Diplomatic Notes

COVID-19 highlights need for economic diversification

The COVID-19 pandemic has placed a renewed focus on an age-old debate for The Bahamas. There is a constant banter for The Bahamas to diversify its economy. Some have said tourism is dead or dying. Some have said we have to look elsewhere for our economic savior.

Is it true that there is a need for diversification? Absolutely. It is essential that The Bahamas adds income streams to tourism and banking, and it is very feasible, as some areas of our economy are underdeveloped. Food production and packaging is what one would term “low-hanging fruit”; so is fisheries. There is also a need to look at natural resources like aragonite, sand and even oil, although oil has an inherent risk and incompatibility with tourism.

Diversification is not something the government can just legislate and it’s done. In an open capitalistic economy, the government cannot mandate which businesses its citizens invest in because a market economy is driven by supply and demand and businessmen determine what they are willing to risk their capital on. Government should never own and operate businesses because the results are an invitation for disaster. Government ownership destroys the profit motive and breeds corruption. Governments do not do well owning businesses. The best the state can do is state investment or partnership with business entities as long as there is no government participation in operations.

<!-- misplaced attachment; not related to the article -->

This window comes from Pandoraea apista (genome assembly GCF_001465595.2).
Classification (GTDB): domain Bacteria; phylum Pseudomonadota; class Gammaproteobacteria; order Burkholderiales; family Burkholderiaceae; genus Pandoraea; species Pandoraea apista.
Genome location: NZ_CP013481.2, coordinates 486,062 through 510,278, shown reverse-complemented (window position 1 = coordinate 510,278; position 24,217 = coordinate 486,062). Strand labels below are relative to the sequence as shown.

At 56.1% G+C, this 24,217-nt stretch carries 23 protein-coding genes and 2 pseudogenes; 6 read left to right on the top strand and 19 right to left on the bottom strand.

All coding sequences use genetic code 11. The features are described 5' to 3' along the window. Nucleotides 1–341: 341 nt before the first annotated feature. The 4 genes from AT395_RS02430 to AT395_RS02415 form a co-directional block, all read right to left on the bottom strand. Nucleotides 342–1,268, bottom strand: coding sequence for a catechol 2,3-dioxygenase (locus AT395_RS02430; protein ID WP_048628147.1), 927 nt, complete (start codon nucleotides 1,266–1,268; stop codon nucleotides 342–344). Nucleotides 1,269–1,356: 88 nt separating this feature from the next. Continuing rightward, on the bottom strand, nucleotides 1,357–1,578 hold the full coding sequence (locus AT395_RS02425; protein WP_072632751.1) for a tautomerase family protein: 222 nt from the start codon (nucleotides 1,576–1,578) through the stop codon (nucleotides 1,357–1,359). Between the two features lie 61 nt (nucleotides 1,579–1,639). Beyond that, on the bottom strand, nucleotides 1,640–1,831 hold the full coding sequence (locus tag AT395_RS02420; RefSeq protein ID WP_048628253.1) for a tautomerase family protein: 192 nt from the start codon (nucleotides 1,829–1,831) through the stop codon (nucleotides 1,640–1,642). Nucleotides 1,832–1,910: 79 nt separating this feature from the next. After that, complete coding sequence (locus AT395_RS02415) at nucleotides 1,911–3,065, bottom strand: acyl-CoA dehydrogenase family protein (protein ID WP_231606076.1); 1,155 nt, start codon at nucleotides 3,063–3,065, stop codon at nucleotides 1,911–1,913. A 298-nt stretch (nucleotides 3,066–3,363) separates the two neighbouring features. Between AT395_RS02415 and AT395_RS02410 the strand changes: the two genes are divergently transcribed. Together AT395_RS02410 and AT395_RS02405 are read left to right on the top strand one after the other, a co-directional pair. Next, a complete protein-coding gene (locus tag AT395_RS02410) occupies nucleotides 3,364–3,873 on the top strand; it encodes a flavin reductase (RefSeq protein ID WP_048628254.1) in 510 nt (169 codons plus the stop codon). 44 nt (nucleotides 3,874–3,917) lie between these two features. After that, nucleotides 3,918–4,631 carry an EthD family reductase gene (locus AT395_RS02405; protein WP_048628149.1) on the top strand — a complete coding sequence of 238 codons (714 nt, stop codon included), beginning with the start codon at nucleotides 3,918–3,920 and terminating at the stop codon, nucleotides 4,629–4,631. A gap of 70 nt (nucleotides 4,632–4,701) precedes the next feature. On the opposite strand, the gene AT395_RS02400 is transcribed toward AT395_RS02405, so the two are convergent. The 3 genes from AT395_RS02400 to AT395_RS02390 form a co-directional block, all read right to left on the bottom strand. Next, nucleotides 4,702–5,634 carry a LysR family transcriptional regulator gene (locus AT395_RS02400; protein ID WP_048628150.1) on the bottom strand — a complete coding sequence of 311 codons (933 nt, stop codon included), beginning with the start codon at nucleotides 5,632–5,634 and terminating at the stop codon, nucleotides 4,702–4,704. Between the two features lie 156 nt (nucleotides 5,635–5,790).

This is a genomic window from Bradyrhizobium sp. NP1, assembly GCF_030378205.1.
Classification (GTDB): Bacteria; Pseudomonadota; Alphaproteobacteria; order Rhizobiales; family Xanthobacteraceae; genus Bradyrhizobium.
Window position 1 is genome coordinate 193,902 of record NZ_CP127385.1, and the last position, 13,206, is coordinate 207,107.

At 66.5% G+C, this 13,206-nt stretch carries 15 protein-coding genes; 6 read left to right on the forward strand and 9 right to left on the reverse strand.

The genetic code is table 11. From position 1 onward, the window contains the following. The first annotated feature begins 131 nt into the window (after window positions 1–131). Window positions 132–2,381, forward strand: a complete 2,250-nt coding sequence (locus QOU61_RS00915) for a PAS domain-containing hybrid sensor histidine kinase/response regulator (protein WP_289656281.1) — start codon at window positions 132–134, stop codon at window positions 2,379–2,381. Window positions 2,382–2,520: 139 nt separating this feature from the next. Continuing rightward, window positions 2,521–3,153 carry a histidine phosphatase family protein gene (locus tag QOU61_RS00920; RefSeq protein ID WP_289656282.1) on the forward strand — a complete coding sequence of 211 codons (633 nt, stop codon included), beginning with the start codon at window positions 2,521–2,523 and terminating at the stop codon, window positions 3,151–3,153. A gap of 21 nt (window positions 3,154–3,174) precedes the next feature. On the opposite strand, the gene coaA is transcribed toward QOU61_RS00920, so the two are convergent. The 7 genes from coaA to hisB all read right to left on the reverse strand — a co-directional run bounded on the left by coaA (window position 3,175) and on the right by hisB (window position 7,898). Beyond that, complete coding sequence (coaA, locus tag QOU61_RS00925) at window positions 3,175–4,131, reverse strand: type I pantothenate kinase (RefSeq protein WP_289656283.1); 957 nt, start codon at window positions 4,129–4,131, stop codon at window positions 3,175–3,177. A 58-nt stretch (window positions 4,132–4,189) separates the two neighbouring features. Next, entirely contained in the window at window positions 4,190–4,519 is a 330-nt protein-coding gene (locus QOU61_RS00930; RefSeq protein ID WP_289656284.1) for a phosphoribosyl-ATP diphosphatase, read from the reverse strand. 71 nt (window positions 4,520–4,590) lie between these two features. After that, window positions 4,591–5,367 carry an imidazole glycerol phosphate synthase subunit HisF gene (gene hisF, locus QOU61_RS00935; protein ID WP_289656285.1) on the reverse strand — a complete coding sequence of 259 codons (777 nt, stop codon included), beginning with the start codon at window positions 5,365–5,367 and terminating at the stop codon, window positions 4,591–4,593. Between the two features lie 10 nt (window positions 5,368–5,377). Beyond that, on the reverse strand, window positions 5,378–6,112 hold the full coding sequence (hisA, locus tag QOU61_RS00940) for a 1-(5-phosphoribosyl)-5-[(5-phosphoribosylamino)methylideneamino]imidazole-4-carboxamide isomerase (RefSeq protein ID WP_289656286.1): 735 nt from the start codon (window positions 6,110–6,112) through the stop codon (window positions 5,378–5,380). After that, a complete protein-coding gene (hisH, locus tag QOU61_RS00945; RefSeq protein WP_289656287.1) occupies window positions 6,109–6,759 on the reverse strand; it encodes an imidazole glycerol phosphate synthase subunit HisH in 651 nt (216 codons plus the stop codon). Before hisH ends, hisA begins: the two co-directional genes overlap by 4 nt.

Diversification is necessary and needed and should be encouraged and promoted, but what about tourism? Is tourism a thing of the past? The idea of the demise of tourism is premature and anyone who suggests it, is severely misinformed. Tourism is a world staple and a continually expanding enterprise. The Bahamas has yet to come close to realizing its potential and tourism remains its most viable asset. Airbnb has expanded the tourism product; second home ownership, eco-tourism, cruise ship islands and onshore port developments are all viable expansions of the tourism product and there is much left to be developed. In addition, dive and bone fishing operations, private boating and sports tourism are all great options. Innovation is the key. Tourism does not have to contract or diminish for economic diversification to take place. We can and should expand tourism while we diversify.

One of the parables in the Bible speaks of the “talents” under one’s care. The parable speaks of the importance of investing and bringing a return on the talents (resources) entrusted to you. Tourism is our natural talent and resource and we should max it out. In fact, we should seek to max out all of our resources to bring returns for the benefit of the people of The Bahamas. Whether it is something as simple as backyard gardening or small fishing for personal needs, The Bahamas can diversify while continuing to expand the tourism product.

• Pastor Dave Burrows is senior pastor at Bahamas Faith Ministries International. Feel free to email comments, whether you agree or disagree, to pastordaveburrows@hotmail.com. I appreciate your input and dialogue. We become better when we discuss, examine and exchange.

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